As our first journey goes to Marrakech, I would like to introduce to you the brief history of Moroccan artisan traditions and some typical products. Moroccan crafts combine a number of elements from different cultures that have influenced the history and society of the country. Berber traditions, Moorish elements from Andalusia, Arab and Jewish influence and colonial impact from countries like France or Spain all left their mark on what we call Moroccan craft today. It is important to know, that the Moroccan government has started initiatives to maintain traditional crafts, as these are considered cultural and historical heritage. The country is an important producer of traditional, high quality craft, made of local and sustainable materials.
Zellige is a type of tile work, often referred to as the Moroccan mosaic. It is a highly skilled craft, dating back to the 8th century. Coloured ceramic tiles are chiseled into tiny shapes and then set into plaster to create stunning designs. You can see examples of zellige in the interior design of mosques, hammams, madrasas and private homes. Fez is the home of zellige.
Tadelakt is a type of plaster technique that creates a simple but beautifully smooth and attractive finish. It can trace its history back some 4,000 years. Originating in the hills near Marrakech, tadalekt was developed by Berber groups in order to seal water storage cisterns.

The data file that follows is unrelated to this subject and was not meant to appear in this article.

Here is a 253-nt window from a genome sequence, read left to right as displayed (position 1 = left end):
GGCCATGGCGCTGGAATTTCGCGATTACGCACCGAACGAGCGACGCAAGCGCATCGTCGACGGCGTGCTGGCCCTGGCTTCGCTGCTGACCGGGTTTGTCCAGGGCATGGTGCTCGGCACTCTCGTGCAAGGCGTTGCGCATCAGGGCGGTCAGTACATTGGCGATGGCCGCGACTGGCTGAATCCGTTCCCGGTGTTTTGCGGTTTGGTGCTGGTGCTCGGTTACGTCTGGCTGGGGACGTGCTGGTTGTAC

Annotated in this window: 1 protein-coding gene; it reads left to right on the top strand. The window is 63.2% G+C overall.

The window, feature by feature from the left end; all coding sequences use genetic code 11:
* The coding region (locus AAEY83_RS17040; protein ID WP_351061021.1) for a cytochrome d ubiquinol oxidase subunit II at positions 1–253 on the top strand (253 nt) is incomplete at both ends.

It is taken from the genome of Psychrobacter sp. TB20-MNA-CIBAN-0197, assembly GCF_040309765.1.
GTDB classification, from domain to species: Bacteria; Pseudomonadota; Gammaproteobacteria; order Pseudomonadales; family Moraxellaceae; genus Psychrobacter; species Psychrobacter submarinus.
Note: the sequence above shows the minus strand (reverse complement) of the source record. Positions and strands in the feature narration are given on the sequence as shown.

Today, the velvety finish is commonly used to decorate walls and places that require a waterproof finish, such as pools, fountains, hammams, and sinks. Moroccan tadelakt is often said to create one of the most beautiful plasterwork finishes anywhere in the world.
Also known as stucco, geps is a decorative type of plasterwork. The plaster is usually white, though it could be dyed any colour depending on preferences. Highly detailed designs are created with the plaster to add beauty to buildings.
Tazouakt is the name given to ornate painted wood. Today, you are most likely to see this craft in fine old palaces and mansions. It is commonly used on ceilings, window shutters, and doors.
Mashrabiyya is another craft technique that uses wood. It is an open lattice of tiny pieces of wood connected to make patterns. Common patterns are stars, diamonds, squares, rectangles, and octagons.
Marquetry is especially common in the coastal town of Essaouira. Using the thuya tree, wood is carved to make beautiful pieces of furniture, such as tables, chairs, and chests, as well as ornamental items like boxes and frames.
Morocco’s artisans create a wealth of stunning items from metal, using various metals and techniques. From larger items of furniture to small accessories and decorative items, you’ll find many gorgeous metal objects in Morocco.
Referred to locally by the French word of damasquinerie, damascene is a striking type of metalwork that is only produced in Meknes. The lengthy artisan process involves cutting and hammering metal sheets to create large shapes.
Morocco has long pottery-making traditions, with Fez and Safi especially renowned for their pottery-producing heritage. Pottery can come in many colours, though blue and white and deep green items are more traditional. Patterns are usually geometric.
Morocco’s weaving history dates back thousands of years. The nation is known for producing exquisite rugs and carpets, with both Arab and Berber designs and techniques found throughout Morocco.
Fez, Meknes, Tetouan, and Rabat are centres for fine embroidery. The practice also has long roots within Berber communities.
Due to the presence of large tanneries, Fez, Marrakech, and Taroudant are especially known for excellent leather goods.